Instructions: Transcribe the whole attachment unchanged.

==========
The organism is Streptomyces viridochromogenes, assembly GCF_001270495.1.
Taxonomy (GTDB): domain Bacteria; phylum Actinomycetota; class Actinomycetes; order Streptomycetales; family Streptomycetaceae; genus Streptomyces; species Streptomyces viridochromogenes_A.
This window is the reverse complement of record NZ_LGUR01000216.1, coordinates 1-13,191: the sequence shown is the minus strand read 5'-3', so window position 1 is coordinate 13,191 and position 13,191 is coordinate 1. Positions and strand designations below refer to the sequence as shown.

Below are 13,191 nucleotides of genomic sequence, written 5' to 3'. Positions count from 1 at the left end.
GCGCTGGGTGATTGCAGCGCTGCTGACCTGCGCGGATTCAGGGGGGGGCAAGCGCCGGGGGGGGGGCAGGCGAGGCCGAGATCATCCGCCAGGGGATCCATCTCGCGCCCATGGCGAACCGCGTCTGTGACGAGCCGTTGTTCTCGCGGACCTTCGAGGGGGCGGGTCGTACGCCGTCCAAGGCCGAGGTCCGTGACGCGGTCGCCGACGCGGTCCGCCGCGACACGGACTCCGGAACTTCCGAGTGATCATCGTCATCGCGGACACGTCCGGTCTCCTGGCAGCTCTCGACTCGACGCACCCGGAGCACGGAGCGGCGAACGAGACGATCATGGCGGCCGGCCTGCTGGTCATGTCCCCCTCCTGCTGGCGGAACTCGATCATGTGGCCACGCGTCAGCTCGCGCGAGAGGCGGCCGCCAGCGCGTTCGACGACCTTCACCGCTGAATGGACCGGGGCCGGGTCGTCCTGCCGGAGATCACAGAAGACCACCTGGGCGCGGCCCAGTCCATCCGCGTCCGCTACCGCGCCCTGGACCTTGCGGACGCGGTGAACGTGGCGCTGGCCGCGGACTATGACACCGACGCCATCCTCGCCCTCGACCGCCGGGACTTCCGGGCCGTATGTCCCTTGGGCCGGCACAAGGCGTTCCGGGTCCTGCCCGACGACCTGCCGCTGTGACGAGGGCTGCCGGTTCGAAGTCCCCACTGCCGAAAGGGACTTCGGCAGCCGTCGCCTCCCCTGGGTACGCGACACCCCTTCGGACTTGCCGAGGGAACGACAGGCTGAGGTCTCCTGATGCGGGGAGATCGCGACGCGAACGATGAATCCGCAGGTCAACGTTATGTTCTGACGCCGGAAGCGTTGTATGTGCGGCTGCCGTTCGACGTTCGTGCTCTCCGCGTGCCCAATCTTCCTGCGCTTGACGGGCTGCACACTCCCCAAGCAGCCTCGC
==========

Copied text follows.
The organism is Streptomyces viridochromogenes, assembly GCF_001270495.1.
Taxonomy (GTDB): domain Bacteria; phylum Actinomycetota; class Actinomycetes; order Streptomycetales; family Streptomycetaceae; genus Streptomyces; species Streptomyces viridochromogenes_A.
This window is the reverse complement of record NZ_LGUR01000216.1, coordinates 1-13,191: the sequence shown is the minus strand read 5'-3', so window position 1 is coordinate 13,191 and position 13,191 is coordinate 1. Positions and strand designations below refer to the sequence as shown.

Below are 13,191 nucleotides of genomic sequence, written 5' to 3'. Positions count from 1 at the left end.
GCGCTGGGTGATTGCAGCGCTGCTGACCTGCGCGGATTCAGGGGGGGGCAAGCGCCGGGGGGGGGGCAGGCGAGGCCGAGATCATCCGCCAGGGGATCCATCTCGCGCCCATGGCGAACCGCGTCTGTGACGAGCCGTTGTTCTCGCGGACCTTCGAGGGGGCGGGTCGTACGCCGTCCAAGGCCGAGGTCCGTGACGCGGTCGCCGACGCGGTCCGCCGCGACACGGACTCCGGAACTTCCGAGTGATCATCGTCATCGCGGACACGTCCGGTCTCCTGGCAGCTCTCGACTCGACGCACCCGGAGCACGGAGCGGCGAACGAGACGATCATGGCGGCCGGCCTGCTGGTCATGTCCCCCTCCTGCTGGCGGAACTCGATCATGTGGCCACGCGTCAGCTCGCGCGAGAGGCGGCCGCCAGCGCGTTCGACGACCTTCACCGCTGAATGGACCGGGGCCGGGTCGTCCTGCCGGAGATCACAGAAGACCACCTGGGCGCGGCCCAGTCCATCCGCGTCCGCTACCGCGCCCTGGACCTTGCGGACGCGGTGAACGTGGCGCTGGCCGCGGACTATGACACCGACGCCATCCTCGCCCTCGACCGCCGGGACTTCCGGGCCGTATGTCCCTTGGGCCGGCACAAGGCGTTCCGGGTCCTGCCCGACGACCTGCCGCTGTGACGAGGGCTGCCGGTTCGAAGTCCCCACTGCCGAAAGGGACTTCGGCAGCCGTCGCCTCCCCTGGGTACGCGACACCCCTTCGGACTTGCCGAGGGAACGACAGGCTGAGGTCTCCTGATGCGGGGAGATCGCGACGCGAACGATGAATCCGCAGGTCAACGTTATGTTCTGACGCCGGAAGCGTTGTATGTGCGGCTGCCGTTCGACGTTCGTGCTCTCCGCGTGCCCAATCTTCCTGCGCTTGACGGGCTGCACACTCCCCAAGCAGCCTCGC